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Sock ‘n’ Buskin’s HELLO, DOLLY! a Real Crowd Pleaser!

Cameron Montanarella, Sophomore, Staff Reporter

Nowadays, if someone is looking for a possible soulmate, they’re only one swipe of an app away from finding that person. It wasn’t so easy at the turn of the 20th century, where people actually had to have a love-match arranged for them. In Sock ‘n’ Buskin’s spring musical, the lead character Dolly Gallagher Levi acted as a matchmaker — a human Tinder app, only decked out in a bustle and an array of enormous hats! Dolly is a bright and cheery widow who loves to meddle in other people’s business, breezing from Yonkers to New York City circa 1895, to bring no fewer than four couples together. In the performance of junior Athena Woodfin, it was very easy to take a liking to her buoyant character. For three performances, on March 23, 24 and 25, it was perfectly clear why, wherever she went, everyone joyously exclaimed, “Hello, Dolly!”

Based on Thornton Wilder’s play, The Matchmaker, it was transformed into the musical Hello, Dolly! by Michael Stewart, with music and lyrics by Jerry Herman..Hello, Dolly! is an energetic musical that left audiences wonderstruck as it took the viewers through Dolly’s journey to put herself out into the world again after the death of her husband and find love — for herself and for others.

Horace Vandergelder, the rich and handsome man that caught Dolly’s eye, is a bit of a cheapskate, in spite of the half-million he has in the bank. He more than makes up for this with his attitude — cranky, most of the time! As played by junior Jack Hopkins, Vandergelder came to life with strong vocals and convincingly exasperated expressions that made him the perfect love interest for Dolly.

Junior Sam Rodd played Cornelius Hackl, a downtrodden young clerk in search of just one adventure before he gets too old to enjoy it. He and his wide-eyed partner, Barnaby Tucker, played by sophomore Jack Finegan, delivered an abundance of laughter. Their dancing and singing charmed the audience, as did their well-intended attempt to impress the two women they have stumbled across (with Dolly’s assistance, of course). Junior Maggie Solimine as Irene Molloy, and sophomore Meredith Heller as Minnie, discover that it only takes a moment to fall in love with the young men, while creating playful characterizations, and demonstrating strong voices and fine dancing.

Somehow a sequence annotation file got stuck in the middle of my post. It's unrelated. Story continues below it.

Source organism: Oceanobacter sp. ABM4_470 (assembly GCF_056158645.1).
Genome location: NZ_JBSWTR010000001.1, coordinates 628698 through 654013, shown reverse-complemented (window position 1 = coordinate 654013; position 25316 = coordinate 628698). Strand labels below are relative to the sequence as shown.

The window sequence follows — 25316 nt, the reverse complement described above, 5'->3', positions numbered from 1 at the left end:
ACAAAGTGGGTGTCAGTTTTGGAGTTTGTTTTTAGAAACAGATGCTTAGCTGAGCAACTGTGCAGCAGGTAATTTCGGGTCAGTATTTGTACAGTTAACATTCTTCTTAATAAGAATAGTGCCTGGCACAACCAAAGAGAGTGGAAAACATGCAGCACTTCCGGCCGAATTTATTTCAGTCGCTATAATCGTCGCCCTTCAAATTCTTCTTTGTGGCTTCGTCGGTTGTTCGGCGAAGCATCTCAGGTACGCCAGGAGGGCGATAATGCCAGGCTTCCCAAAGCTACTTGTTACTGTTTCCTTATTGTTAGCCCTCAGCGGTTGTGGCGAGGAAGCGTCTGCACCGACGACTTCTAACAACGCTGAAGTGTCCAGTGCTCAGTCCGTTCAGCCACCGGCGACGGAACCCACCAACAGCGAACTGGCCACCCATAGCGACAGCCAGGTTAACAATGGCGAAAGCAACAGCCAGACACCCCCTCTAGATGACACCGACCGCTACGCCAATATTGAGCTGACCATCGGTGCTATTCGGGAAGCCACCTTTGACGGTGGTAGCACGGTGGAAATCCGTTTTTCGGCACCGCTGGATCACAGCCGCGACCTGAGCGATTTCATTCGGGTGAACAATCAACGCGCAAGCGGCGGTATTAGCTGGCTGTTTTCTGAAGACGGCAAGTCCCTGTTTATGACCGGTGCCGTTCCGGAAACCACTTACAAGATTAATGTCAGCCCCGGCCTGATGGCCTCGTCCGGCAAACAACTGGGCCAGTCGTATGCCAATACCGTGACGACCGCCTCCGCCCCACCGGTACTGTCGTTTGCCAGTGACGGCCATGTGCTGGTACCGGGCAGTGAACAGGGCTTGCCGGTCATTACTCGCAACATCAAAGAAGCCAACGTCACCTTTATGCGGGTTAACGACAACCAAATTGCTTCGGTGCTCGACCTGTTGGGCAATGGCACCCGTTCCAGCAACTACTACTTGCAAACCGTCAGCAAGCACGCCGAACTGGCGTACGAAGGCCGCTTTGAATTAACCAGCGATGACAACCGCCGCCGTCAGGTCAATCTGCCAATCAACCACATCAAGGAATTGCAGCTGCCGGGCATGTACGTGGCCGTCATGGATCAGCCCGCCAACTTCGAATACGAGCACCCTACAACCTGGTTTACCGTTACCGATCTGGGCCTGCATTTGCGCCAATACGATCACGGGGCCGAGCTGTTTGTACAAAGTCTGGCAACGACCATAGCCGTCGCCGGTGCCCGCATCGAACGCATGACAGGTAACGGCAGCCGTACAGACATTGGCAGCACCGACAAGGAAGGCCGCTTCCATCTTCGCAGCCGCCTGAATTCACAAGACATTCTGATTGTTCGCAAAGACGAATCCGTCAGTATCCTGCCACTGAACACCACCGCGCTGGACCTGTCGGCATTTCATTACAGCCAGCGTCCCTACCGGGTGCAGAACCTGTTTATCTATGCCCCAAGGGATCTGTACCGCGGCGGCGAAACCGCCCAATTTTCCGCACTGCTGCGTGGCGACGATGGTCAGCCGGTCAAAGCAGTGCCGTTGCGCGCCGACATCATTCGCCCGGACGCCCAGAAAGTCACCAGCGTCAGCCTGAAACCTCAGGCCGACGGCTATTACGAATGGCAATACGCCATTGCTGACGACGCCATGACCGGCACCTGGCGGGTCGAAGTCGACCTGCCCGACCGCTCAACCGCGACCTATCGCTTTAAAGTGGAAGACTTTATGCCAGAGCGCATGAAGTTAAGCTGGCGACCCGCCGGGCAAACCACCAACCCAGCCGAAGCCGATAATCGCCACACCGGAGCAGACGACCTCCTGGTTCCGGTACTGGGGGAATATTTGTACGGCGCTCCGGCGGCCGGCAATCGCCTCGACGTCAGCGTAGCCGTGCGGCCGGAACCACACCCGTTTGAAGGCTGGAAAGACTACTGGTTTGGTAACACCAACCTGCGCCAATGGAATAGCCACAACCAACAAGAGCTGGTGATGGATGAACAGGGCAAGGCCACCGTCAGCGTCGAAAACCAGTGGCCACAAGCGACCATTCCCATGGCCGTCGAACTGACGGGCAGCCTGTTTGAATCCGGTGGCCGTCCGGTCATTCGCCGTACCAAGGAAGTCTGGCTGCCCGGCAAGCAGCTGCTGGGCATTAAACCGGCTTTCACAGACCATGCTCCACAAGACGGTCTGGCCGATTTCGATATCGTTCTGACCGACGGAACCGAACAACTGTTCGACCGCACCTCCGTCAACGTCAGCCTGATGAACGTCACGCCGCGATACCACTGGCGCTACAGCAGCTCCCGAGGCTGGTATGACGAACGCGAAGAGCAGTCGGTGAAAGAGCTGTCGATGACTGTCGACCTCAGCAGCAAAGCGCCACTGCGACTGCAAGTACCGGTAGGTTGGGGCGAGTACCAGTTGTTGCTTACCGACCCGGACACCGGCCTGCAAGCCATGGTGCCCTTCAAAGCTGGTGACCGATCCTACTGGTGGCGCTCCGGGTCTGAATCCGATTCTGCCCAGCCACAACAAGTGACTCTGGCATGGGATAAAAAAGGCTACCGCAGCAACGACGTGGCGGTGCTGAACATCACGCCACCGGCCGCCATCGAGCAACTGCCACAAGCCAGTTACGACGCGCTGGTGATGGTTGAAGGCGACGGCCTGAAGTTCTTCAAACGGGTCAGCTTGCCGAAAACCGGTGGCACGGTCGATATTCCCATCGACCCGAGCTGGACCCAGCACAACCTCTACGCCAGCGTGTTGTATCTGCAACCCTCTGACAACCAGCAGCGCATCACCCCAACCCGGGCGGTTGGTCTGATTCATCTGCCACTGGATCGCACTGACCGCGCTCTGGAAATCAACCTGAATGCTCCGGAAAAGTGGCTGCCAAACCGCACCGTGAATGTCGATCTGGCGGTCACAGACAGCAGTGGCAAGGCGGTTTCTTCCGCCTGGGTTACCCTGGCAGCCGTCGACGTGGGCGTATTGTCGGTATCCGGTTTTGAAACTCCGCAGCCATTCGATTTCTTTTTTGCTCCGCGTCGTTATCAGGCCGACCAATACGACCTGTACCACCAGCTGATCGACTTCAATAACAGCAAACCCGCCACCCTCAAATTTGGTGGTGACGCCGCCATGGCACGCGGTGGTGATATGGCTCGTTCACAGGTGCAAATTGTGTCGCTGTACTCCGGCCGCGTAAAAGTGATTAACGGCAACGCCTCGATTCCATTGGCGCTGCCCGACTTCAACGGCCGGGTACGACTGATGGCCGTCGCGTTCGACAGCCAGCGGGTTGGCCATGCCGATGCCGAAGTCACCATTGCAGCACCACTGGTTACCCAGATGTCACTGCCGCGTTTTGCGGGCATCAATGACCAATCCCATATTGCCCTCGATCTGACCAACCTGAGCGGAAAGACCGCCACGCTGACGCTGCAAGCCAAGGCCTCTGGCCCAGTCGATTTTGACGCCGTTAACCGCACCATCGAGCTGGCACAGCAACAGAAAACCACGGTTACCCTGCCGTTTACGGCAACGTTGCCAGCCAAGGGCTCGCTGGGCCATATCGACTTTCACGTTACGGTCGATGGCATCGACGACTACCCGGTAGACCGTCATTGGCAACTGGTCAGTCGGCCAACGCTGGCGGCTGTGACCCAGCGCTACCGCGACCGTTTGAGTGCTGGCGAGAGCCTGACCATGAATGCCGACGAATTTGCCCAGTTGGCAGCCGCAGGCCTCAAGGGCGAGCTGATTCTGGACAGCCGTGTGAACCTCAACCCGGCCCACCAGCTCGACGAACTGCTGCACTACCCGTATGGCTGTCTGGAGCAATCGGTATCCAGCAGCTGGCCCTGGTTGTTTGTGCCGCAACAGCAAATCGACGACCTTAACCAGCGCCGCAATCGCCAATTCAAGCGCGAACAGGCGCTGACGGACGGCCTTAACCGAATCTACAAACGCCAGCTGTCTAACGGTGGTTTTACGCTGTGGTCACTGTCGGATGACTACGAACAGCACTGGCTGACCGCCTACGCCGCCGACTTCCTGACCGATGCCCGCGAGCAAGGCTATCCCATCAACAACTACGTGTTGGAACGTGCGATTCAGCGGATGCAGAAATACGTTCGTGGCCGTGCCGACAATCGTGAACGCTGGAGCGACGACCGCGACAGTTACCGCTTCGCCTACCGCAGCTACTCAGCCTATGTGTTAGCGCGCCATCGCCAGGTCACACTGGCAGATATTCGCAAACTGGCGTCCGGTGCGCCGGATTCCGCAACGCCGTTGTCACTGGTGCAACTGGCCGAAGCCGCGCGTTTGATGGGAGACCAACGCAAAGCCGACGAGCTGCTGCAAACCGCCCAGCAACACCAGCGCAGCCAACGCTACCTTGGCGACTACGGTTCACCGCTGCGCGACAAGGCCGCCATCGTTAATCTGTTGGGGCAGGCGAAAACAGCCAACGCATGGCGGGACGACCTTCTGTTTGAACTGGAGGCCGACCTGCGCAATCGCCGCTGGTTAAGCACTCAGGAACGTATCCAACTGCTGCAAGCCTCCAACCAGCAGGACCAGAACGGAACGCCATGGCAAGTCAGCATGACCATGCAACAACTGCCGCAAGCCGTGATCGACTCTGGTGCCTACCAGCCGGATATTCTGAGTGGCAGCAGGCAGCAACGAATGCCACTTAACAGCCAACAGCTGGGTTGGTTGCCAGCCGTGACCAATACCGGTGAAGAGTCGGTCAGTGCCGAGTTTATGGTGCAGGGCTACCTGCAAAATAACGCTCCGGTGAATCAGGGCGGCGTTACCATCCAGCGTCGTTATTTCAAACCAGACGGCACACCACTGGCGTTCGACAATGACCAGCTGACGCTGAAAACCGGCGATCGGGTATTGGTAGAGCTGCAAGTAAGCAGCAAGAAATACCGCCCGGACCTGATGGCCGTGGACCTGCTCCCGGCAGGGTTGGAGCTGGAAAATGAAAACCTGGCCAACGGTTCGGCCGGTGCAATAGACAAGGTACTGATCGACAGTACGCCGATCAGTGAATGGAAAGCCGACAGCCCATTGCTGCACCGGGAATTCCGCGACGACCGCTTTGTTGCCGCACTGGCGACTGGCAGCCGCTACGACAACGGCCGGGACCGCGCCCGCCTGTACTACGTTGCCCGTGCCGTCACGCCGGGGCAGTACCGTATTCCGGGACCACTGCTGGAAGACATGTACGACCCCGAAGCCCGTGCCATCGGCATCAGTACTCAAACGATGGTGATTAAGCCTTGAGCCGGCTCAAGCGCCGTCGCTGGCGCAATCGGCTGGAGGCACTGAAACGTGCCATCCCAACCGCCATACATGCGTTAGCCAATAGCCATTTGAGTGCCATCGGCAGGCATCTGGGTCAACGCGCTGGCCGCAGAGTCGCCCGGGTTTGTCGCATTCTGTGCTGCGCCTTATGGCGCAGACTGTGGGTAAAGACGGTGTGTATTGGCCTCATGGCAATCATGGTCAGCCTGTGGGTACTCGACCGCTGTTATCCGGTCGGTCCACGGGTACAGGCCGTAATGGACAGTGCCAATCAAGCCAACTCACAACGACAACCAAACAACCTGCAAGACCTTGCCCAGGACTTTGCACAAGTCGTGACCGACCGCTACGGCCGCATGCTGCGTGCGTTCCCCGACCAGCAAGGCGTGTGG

Senior Jillian Harrison as Vandergelder’s ever-sobbing niece Ermengarde, was both funny and graceful. Her love interest was the painter Ambrose Kemper… and here’s where a little behind-the-scenes drama took place.

Senior Will Shelton, originally cast as Ambrose, injured his ankle during a track practice five days before Opening and had to be replaced by sophomore Charlie Pedorella. Will and Charlie switched roles, both creating vivid characters (with Pedorella mastering a complex dance routine). Their professionalism in handling this crisis is to be applauded. If the audience hadn’t been informed in advance, no one would have been aware of the change.

And then there’s Dolly. Athena Woodfin was able to capture the character of Dolly perfectly, and sang with a strong and passionate voice that gave the show life. With broad humor, she had the audience in near tears as she gobbled half a turkey during the show’s climactic trial scene. With pathos, she was heartbreaking as she spoke to the spirit of her husband, asking him permission to “rejoin life” by marrying again. With hope, she inspired the audience to go out and take a chance before the parade passes us all by.

The entire cast was lively and energetic. The waiters and chefs of the Harmonia Gardens leaped, twirled, and even fenced with shish-kebabs in a blur of Mr. Jesse Pellegrino’s athletic choreography; the kaleidoscope of color in Mr. Scheifer’s costumes was astounding; and the comical pace set by Mr. Beck’s and Mr. Schleifer’s direction proved that one doesn’t need an app to know that Hello, Dolly! and Sock ‘n’ Buskin were a perfect match!

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Sock ‘n’ Buskin’s HELLO, DOLLY! a Real Crowd Pleaser!